If I pay for my wife's care in a nursing home will Medicare reimburse me a percentage of the monthly cost?
This is a private care facility.
Medicare is a federal insurance program paid out of Social Security deductions. All persons 65 or older who have made Social Security contributions are entitled to the benefits, as well as persons under 65 with disabilities who have been eligible for Social Security disability benefits for at least two years, and persons of any age with end-stage renal disease.
Medicare does not pay for all medical expenses, and usually must be supplemented with private insurance ("medigap") or consumers can enroll in an HMO plan that contracts with Medicare. After 3 days of prior hospitalization, Medicare will pay up to 100% for the first 20 days of skilled nursing care. For the 21- 100 days, the patient will pay a co-payment. The premiums and copayments are increased every year. There will be no Medicare coverage for nursing home care beyond 100 days in any single benefit period.
It should be noted that Medicare only pays for “skilled nursing care,” does not pay for “custodial care” and the average stay in a nursing home under Medicare is usually less than 24 days. Thus, few can look to Medicare to pay for any substantial nursing home costs.
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Unfortunately, no, Medicare does not pay for long term care in a nursing home. Only your own money or if you and she can qualify will Medicaid pay for your wife's nursing home care. Your state is an income cap state, you if your income is too high, regardless of the assets you have, you still may not qualify for Medicaid. Contact and elderlaw attorney in your State for more advice on Medicaid planning.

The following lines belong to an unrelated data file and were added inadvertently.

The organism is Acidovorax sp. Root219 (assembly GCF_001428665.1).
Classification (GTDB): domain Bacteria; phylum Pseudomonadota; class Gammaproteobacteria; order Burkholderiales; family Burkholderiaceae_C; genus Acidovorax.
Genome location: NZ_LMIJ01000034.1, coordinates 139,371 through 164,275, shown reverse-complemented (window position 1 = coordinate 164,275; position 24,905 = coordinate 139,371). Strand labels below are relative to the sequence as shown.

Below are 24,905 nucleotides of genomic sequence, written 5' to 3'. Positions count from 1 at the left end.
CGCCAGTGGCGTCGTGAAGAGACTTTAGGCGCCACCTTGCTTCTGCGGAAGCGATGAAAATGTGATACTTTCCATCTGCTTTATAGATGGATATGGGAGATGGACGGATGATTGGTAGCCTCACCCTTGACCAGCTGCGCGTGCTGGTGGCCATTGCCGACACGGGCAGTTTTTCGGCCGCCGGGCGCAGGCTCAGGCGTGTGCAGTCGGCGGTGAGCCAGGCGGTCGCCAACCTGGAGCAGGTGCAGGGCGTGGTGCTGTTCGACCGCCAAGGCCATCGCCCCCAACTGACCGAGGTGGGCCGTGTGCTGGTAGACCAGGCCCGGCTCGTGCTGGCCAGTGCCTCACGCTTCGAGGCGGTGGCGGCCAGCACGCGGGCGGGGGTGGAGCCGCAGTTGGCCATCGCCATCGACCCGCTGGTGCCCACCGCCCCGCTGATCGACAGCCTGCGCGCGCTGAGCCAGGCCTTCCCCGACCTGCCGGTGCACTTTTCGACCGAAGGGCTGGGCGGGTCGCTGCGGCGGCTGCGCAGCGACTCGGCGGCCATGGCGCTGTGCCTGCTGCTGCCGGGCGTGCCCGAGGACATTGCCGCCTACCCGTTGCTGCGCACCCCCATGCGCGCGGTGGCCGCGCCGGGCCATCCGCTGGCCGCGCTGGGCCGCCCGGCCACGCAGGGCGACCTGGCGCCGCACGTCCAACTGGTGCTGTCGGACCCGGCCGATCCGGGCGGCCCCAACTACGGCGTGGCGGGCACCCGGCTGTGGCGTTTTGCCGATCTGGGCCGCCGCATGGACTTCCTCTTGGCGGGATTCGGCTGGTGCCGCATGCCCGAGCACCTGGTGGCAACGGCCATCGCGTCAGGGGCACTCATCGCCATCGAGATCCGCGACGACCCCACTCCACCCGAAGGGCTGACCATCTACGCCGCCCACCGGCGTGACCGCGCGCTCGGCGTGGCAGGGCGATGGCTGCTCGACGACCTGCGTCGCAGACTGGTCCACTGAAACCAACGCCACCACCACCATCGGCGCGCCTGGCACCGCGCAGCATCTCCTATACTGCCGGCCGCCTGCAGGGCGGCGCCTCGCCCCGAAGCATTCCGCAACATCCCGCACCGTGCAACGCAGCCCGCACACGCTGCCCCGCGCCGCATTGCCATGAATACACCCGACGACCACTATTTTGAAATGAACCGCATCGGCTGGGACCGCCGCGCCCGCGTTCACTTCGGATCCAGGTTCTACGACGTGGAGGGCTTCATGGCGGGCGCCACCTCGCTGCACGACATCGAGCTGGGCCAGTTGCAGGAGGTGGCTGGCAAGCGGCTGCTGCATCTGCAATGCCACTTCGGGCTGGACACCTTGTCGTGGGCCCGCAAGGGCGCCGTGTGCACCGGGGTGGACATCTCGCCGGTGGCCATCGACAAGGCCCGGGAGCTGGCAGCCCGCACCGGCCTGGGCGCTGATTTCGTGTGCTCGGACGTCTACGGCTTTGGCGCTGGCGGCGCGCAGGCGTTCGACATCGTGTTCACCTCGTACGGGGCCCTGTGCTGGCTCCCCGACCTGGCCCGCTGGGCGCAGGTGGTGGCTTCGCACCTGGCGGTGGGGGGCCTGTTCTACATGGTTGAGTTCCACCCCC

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Without understanding your plans or financial situation completely, I’ll explain the rules and give guidance of where to turn to for specific answers on your situation. Medicare Part A only covers skilled care given in a certified nursing facility for individuals who meet certain conditions. Medicare doesn't cover all services. In most cases it doesn't cover long-term care stays in a nursing home. The services that Medicare doesn't cover, you'll have to pay out of pocket for them, unless you have other insurance or a Medicare health plan that covers those services. You may still have to pay your deductible, coinsurance, and co-payments. To sum it up… you may still have out-of-pocket expenses each month.
Remember that Medicare is based on 3 main factors:
1) Federal and state laws.
2) National coverage decisions made by Medicare about whether something is covered.
3) Local coverage decisions made by companies in each state that process claims for Medicare.
a. These companies decide whether something is medically necessary and should be covered in their area.
It’s almost impossible for one to know and understand each state’s rules and regulations as well as reimbursements that might be covered by each individual plan, so I recommend that you talk to your State Health Insurance Program (SHIP). Contact information is available at the “Contacts” link on the Medicare Website
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